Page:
What remains problematic is whether the pedagogical function can remain compatible with aesthetic effect. Formalization inevitably produces aesthetic effects; on the other hand, it just as compulsively engenders pedagogical discourse. It produces education, but can this education still be called aesthetic education? It produces a special kind of grace, but can this elegance be taught? Is there such a thing as a graceful teacher or rather, is a teacher who manages to be graceful still a teacher? And if he is not, what then will he do to those who, perhaps, under false pretenses, have been put in the position of being his pupils? The problem is not entirely trivial or self-centered, for the political power of the aesthetic, the measure of its impact on reality, necessarily travels by ways of its didactic manifestations. The politics of the aesthetic state are
the politics of education. (273)
(9) unsigned, "Black Mountain College - 1952 Prospectus" in Education - Documents of Contemporary Art, ed. Felicity Allen. London: Whitechapel Gallery, 2011, 38. My paraphrase is quite liberal in order to defer discussion of the actual phrasing: "Teachers in a place like this, where education is taken seriously, should always bear in mind that they are the central problem, that we would provide the students with a liberal education if we merely gave them the privilege of looking on while we educate ourselves."
(10) Irit Rogoff, "Academy as Potentiality" in Education - Documents of Contemporary Art, 132. Rogoff's full phrase is actually "[...] it is a question of how we might know what we don't yet know how to know." She also does not point to art as being on the other side of that phrase. Rogoff's article though, especially her use of Agamben's notion of potentiality, offers many parallels with my text and of which a longer version would make explicit.
Shannon Anderson is an independent writer, curator and editor. Recently, she has completed projects for Oakville Galleries, the Varley Art Gallery of Markham, and the Agnes Etherington Art Centre and has written for Canadian Art, C Magazine, and DesignLines.
John Armstrong is a studio professor in Art and Art History, a joint Honours BA program between Sheridan and the University of Toronto Mississauga. Over the past ten years, he has frequently collaborated with Paris artist Paul Collins: their paintings on photographs, videos and publications have been on view in a number of solo and group exhibitions in Canada and Europe. Armstrong has most recently written an essay for Oakville Galleries to accompany Art and Art History Alumna Denyse Thomasos' September 2011 exhibition Kingdom Come.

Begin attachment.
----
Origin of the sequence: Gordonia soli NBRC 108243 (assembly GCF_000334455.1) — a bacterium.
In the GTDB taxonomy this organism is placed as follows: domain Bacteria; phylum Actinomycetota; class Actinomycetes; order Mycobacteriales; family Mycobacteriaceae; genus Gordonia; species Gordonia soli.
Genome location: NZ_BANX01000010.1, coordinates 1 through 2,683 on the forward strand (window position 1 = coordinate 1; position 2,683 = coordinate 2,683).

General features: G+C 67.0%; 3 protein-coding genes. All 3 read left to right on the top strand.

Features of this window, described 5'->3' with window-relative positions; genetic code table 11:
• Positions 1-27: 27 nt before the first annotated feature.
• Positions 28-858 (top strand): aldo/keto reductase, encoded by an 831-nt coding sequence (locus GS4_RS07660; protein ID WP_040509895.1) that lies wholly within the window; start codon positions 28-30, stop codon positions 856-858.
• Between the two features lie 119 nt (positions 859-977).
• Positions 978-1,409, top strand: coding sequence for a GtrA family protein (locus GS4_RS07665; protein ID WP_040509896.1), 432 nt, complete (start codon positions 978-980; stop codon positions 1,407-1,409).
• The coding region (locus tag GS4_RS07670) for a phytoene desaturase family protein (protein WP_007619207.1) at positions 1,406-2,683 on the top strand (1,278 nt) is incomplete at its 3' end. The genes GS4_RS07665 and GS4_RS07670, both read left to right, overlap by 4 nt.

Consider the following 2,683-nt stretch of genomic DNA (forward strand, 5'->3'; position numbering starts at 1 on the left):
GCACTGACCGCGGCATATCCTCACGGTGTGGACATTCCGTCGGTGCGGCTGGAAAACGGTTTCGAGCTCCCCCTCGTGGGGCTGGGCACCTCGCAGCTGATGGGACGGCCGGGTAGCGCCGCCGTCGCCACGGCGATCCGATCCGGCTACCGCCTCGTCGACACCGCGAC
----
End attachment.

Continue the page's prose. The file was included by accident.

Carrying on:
Jill Caskey is Associate Professor of Art History in the Department of Visual Studies. She also holds a graduate appointment in the Department of Art at the St. George campus of the U of T. She currently serves as Ph.D. Coordinator at the Centre for Medieval Studies, where she is also an an affiliated faculty member.
Gregory Elgstrand is a curator, writer and the Director/Curator of Bohart. He has curated and organized numerous exhibitions across Canada including Happy Medium, a survey of Brian Jungen's drawings, Redwood Downs by David Hoffos, an exhibition of posters and publications produced by Portikus in Frankfurt and group exhibitions such as Futures with Garry Neill Kennedy, Louise Lawler and John Will, and Blue Calgary Sky. He curated the exhibitions Exhibitions and Exhibition in 2006 and 2008 respectively at the Gladstone Hotel in Toronto, Air-Conditioned Jungle at Diaz Contemporary and Nuit Blanche for the City of Toronto both in 2009. Elgstrand was also part of the organizing group behind Reverse Pedagogy 2 that was held in Venice in June 2009. His writings have been published by Canadian Art, C, the Palais de Tokyo, YYZ, the Glenbow Museum and the University of Calgary. Elgstrand recently served as Director of YYZ from 2004 to 2008 and as Director/Curator of the Art Gallery of Calgary (AGC) from 1999 to 2003. Before joining the AGC, Elgstrand worked as Director of Truck in Calgary and from 1995 to 1998 he was Coordinator of Struts Gallery in Sackville, New Brunswick. In 1993, he and his brother, screenwriter, playwright and director Kris Elgstrand, co-founded AH UM Theatre in Vancouver. Elgstrand studied at the Emily Carr College of Art and Design, Simon Fraser University and the Nova Scotia College of Art and Design. Elgstrand is co-editor with Dave Dyment of One for Me and One to Share, a survey of artist multiples (YYZBOOKS, 2011).
Marnie Fleming has a Masters degree in Art History from the University of British Columbia. She has worked at the Vancouver Art Gallery, Vancouver, BC (1981-1986) and Museum London, London, ON (1986-1991). Since 1991 she has been the Curator of Contemporary Art at Oakville Galleries where she has developed a curatorial practice that represents a long-term experiment with the trajectory of site-specific projects within a suburban community. Her research places value on understanding the relationships between identity and the interplay of space/place. Fleming has organized over 200 exhibitions, interventions and outdoor projects. The recipient of grants and writing awards, she has contributed numerous catalogue essays and articles on issues of photography, installation art and new media practices. In addition to recent publications for Oakville Galleries are those produced for the National Gallery of Canada: Is there a there there? (2007) and Angela Grauerholz: The Inexhaustible Image (2010). Fleming was selected as the Ontario juror for the 2011 Sobey Art Awards.